And while singing Happy Birthday, I whispered a small prayer of thanks as I celebrated three things that day; the birth of my daughter, the birth of my son, and the saving of a life 5 years ago.


Monday, September 16, 2013

Having The Talk

No.  Not THAT talk... I think we're a few years away from that.  At least I hope we are.


No, this past Friday I went to Elise's school to give my own mini Diabetes 101 talk to her classmates.  I wanted to make it fun, interesting, and something they could understand.  The last part I had a little trouble with.

When it comes to diabetes, Elise is "reading" at probably an 8th grade level.  But I needed to explain type 1 in a way that a classroom full of 5 and 6 year old with NO diabetes knowledge would understand.

And I'm happy to say that it worked!  I prepared a slide show on my iPad with a mix of pictures of Elise, and pictures that helped to illustrate diabetes.

I actually had to give the talk twice, because Elise is in a dual language program.  So my first stop was the Spanish classroom.  It was a little tricky stopping for translation, and it was hard to find a flow to the talk, but the kids really seemed to enjoy it.  I ended my talk with Four Things I want you to Know About Type 1 Diabetes; one of those things being you can't catch diabetes by being Elise's friend, by hugging her or giving her a high five.

The best part was at the end of the talk when Elise and I stood up to leave, all the kids came forward and wanted to give Elise high fives and hugs.  Seriously... HOW CUTE IS THAT???

Our next stop was her English classroom.  The talk went much more smoothly this time and the kids loved all the personal pictures of Elise. We even got to show them a blood sugar check in action when the dex was showing Elise at 90, slightly down in the middle of our talk.  Her BG was actually 95, so they got to see why Elise gets to eat Smarties in the classroom from time to time... something they were very curious about.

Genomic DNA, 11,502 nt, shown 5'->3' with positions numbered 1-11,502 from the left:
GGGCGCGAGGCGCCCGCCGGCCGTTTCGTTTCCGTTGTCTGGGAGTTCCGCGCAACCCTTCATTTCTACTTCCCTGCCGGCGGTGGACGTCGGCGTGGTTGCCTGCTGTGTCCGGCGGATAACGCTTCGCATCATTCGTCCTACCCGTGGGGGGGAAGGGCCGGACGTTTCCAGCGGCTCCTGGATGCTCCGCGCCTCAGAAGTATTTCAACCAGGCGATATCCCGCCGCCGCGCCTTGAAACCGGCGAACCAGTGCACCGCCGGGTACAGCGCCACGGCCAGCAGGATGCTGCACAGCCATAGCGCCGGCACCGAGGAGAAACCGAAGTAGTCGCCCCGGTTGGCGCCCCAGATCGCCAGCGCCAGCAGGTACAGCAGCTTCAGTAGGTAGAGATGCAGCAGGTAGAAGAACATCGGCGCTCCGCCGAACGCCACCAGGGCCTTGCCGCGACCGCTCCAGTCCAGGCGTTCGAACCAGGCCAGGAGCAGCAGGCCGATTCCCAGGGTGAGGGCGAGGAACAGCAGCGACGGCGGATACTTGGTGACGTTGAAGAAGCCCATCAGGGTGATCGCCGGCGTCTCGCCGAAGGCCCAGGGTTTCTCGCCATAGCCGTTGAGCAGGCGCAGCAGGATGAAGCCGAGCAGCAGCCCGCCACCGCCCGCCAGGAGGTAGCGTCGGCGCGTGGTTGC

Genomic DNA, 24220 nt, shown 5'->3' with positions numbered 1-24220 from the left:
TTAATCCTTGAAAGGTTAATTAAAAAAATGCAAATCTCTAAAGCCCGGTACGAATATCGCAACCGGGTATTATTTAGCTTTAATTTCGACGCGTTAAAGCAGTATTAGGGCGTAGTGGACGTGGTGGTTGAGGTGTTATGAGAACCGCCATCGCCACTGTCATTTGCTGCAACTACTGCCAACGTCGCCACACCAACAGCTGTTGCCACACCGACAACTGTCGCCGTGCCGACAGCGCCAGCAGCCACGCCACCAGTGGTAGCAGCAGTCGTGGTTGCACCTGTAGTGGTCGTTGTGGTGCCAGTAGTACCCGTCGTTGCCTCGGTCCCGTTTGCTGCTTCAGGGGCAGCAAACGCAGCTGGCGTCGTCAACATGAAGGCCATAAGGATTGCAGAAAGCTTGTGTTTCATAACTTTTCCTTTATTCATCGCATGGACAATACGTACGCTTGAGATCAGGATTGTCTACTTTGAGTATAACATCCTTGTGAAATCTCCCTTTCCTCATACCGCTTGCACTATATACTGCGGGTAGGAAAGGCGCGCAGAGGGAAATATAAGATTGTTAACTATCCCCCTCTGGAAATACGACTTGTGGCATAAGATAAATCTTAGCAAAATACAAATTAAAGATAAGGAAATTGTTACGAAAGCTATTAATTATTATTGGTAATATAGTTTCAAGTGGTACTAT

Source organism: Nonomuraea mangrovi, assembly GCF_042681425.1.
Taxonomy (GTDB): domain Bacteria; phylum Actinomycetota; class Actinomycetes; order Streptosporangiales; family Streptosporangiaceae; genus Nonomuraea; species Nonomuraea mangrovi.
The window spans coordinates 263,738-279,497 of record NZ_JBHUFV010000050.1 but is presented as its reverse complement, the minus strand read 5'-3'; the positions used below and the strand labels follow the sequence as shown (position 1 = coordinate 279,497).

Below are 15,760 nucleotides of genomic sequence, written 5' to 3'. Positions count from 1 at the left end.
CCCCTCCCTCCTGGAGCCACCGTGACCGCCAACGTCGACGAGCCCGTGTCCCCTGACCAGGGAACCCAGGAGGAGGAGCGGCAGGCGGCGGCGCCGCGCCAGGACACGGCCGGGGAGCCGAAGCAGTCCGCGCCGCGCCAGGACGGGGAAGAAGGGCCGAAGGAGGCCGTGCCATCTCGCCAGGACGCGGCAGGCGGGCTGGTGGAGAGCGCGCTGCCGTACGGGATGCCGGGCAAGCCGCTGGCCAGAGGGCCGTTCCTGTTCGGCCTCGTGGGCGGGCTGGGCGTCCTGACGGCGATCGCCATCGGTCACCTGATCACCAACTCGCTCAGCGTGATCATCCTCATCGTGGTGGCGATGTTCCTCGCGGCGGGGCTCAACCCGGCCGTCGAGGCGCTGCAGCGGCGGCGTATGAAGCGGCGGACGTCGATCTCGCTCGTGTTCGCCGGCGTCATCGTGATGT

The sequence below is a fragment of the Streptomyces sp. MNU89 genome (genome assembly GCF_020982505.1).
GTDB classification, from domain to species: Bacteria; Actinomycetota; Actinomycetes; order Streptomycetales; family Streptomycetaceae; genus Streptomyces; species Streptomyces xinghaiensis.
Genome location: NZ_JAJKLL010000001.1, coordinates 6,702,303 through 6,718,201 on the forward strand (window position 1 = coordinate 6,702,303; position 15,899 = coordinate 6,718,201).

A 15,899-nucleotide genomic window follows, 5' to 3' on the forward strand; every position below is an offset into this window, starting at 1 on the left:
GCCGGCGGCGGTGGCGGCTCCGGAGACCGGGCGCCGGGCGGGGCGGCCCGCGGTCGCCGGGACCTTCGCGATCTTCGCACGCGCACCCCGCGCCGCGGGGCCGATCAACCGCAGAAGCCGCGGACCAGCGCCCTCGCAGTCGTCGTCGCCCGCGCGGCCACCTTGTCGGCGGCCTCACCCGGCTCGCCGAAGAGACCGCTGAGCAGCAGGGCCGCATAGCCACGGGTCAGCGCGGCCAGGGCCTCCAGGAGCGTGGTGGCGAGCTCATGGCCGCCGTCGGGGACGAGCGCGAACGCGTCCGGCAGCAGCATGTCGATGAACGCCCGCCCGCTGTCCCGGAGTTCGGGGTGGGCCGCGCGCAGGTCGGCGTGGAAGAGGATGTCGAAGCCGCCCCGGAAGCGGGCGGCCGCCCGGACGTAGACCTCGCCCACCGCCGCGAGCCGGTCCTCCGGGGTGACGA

They even asked some great questions at the end; can she swim with her sensor and pump?  If you can't catch diabetes from someone, how did Elise get it (Oy... try to answer THAT one on a Kindergartner level)? How does Elise sleep with her pump on?

At one point in my talk, I explained low blood sugars to them, and asked them if they could could be my special helpers.  If they ever saw Elise acting silly (or sillier than normal), or if she fell down and didn't get back up, they needed to get an adult right away.  I was happy to see they were really enthusiastic, and felt very important.

Since Elise will be with the same kids for the next 6 years, I most likely won't have to do The Talk again for awhile.  Which makes me kind of sad... I really enjoyed it with my tiny teacher by my side.


Tuesday, September 10, 2013

Riding the basal

It all happened over a week ago.  

Crashes after meals.

Countless packs of smarties.

Lows that took three times the amount of carbs to bring her up.

Temp basals up the wazoo.

Fred and I got into discussion after discussion about what to do.  She wasn't sick.  Nothing was different.  So what the hell was going on?